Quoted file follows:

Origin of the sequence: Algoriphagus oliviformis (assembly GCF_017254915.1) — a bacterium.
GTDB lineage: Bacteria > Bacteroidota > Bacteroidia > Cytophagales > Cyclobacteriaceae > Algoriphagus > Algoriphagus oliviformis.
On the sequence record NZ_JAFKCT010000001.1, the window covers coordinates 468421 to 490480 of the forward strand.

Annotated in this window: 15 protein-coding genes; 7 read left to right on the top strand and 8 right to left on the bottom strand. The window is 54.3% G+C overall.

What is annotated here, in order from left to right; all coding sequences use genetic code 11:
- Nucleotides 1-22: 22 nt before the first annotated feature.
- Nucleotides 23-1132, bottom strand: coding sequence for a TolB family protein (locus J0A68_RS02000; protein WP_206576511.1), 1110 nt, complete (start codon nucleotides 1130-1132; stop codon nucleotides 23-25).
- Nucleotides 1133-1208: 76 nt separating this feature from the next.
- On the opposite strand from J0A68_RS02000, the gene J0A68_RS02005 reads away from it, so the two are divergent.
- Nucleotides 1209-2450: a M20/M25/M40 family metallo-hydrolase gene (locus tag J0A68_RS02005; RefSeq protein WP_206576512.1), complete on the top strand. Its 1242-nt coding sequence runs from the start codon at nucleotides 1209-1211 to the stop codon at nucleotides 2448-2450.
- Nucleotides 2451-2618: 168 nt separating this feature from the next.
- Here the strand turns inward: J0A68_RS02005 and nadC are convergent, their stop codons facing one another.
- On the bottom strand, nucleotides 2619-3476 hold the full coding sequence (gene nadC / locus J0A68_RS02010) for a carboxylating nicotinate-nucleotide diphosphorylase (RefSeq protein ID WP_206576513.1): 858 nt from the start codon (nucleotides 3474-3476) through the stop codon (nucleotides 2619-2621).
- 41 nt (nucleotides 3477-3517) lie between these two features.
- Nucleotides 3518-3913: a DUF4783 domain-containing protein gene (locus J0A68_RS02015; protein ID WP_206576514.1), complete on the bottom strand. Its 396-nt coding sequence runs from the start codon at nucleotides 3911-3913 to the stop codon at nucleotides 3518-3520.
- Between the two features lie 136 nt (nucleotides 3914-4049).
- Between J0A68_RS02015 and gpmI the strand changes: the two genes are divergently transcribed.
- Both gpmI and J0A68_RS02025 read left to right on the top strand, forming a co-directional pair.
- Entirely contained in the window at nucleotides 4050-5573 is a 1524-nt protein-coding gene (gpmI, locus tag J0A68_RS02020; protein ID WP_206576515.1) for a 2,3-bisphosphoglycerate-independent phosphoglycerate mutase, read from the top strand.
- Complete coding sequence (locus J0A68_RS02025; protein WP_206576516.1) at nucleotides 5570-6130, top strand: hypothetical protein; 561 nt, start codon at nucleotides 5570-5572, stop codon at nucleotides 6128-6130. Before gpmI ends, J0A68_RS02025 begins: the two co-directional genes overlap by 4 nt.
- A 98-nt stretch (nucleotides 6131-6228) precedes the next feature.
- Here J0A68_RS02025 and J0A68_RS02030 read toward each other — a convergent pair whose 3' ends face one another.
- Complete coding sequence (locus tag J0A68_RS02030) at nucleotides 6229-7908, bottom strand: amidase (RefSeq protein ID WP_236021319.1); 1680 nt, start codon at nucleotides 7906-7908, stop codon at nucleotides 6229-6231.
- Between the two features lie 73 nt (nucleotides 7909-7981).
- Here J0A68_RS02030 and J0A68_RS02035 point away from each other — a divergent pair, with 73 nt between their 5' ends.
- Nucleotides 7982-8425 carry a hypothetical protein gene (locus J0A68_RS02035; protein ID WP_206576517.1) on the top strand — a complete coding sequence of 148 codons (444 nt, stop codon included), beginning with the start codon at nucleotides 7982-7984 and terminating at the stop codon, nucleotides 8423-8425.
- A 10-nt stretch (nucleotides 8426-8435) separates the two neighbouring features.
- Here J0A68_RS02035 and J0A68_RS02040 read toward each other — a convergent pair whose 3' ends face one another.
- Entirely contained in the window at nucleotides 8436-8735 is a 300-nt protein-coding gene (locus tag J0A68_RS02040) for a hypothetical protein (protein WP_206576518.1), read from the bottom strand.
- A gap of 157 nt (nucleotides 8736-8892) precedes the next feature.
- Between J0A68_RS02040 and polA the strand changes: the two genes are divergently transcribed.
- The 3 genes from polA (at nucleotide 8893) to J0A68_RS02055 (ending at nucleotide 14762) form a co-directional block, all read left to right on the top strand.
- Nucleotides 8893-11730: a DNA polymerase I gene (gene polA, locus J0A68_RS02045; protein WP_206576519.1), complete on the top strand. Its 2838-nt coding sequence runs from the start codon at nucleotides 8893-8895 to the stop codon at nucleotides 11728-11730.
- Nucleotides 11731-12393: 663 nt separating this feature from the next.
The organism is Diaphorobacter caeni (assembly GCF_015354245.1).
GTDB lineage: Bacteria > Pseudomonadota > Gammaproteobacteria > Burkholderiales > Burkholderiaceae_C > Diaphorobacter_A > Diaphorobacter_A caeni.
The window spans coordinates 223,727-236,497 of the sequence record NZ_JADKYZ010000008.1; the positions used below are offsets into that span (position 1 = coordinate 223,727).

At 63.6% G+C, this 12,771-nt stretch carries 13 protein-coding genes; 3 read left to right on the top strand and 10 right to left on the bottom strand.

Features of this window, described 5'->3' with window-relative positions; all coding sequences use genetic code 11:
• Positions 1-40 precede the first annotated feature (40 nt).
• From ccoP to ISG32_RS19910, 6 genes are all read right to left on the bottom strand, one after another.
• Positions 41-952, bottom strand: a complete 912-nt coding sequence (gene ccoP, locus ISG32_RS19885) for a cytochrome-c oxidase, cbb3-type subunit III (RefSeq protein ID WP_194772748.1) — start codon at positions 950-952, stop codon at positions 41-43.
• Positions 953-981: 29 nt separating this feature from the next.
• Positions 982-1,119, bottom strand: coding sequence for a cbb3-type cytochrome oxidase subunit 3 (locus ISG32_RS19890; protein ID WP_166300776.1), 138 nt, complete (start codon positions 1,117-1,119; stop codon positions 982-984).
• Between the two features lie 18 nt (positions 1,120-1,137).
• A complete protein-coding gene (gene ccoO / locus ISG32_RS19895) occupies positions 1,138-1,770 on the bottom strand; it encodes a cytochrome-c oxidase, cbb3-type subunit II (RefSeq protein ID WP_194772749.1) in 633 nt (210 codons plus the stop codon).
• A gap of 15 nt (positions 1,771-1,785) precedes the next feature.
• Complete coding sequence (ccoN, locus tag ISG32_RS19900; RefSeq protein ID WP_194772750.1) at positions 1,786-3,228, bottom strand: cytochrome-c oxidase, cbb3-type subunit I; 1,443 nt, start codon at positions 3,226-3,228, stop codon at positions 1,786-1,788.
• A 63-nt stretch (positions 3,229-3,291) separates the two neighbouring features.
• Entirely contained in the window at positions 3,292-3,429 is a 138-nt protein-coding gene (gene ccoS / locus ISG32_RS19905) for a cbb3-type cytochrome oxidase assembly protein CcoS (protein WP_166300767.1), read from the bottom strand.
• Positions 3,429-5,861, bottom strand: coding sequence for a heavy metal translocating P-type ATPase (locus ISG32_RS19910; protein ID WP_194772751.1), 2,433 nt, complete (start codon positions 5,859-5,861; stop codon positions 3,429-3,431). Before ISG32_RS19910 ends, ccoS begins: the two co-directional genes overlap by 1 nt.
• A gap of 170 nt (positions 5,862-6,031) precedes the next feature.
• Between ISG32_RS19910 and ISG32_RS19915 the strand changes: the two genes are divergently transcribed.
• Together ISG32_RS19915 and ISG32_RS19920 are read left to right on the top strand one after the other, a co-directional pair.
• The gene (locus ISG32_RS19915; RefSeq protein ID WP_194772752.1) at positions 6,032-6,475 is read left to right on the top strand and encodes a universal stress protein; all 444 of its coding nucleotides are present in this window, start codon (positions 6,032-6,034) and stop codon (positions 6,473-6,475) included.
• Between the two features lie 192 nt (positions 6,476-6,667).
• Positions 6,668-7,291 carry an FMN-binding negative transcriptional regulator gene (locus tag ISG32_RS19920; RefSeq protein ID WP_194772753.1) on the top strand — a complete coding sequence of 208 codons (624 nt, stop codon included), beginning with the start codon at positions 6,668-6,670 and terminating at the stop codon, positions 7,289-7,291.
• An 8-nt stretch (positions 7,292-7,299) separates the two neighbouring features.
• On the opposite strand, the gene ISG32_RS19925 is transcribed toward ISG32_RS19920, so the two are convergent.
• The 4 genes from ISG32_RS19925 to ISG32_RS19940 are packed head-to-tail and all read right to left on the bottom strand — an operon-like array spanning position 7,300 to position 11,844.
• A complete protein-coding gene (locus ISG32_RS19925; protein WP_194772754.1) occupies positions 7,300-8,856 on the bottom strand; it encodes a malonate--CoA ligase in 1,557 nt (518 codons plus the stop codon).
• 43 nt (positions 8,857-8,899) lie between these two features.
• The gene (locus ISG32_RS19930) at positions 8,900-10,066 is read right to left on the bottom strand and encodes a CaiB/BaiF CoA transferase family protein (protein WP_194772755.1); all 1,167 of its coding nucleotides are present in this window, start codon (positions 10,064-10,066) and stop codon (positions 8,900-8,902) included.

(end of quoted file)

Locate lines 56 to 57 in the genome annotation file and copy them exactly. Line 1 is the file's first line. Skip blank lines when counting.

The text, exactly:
• Between the two features lie 192 nt (positions 6,476-6,667).
• Positions 6,668-7,291 carry an FMN-binding negative transcriptional regulator gene (locus tag ISG32_RS19920; RefSeq protein ID WP_194772753.1) on the top strand — a complete coding sequence of 208 codons (624 nt, stop codon included), beginning with the start codon at positions 6,668-6,670 and terminating at the stop codon, positions 7,289-7,291.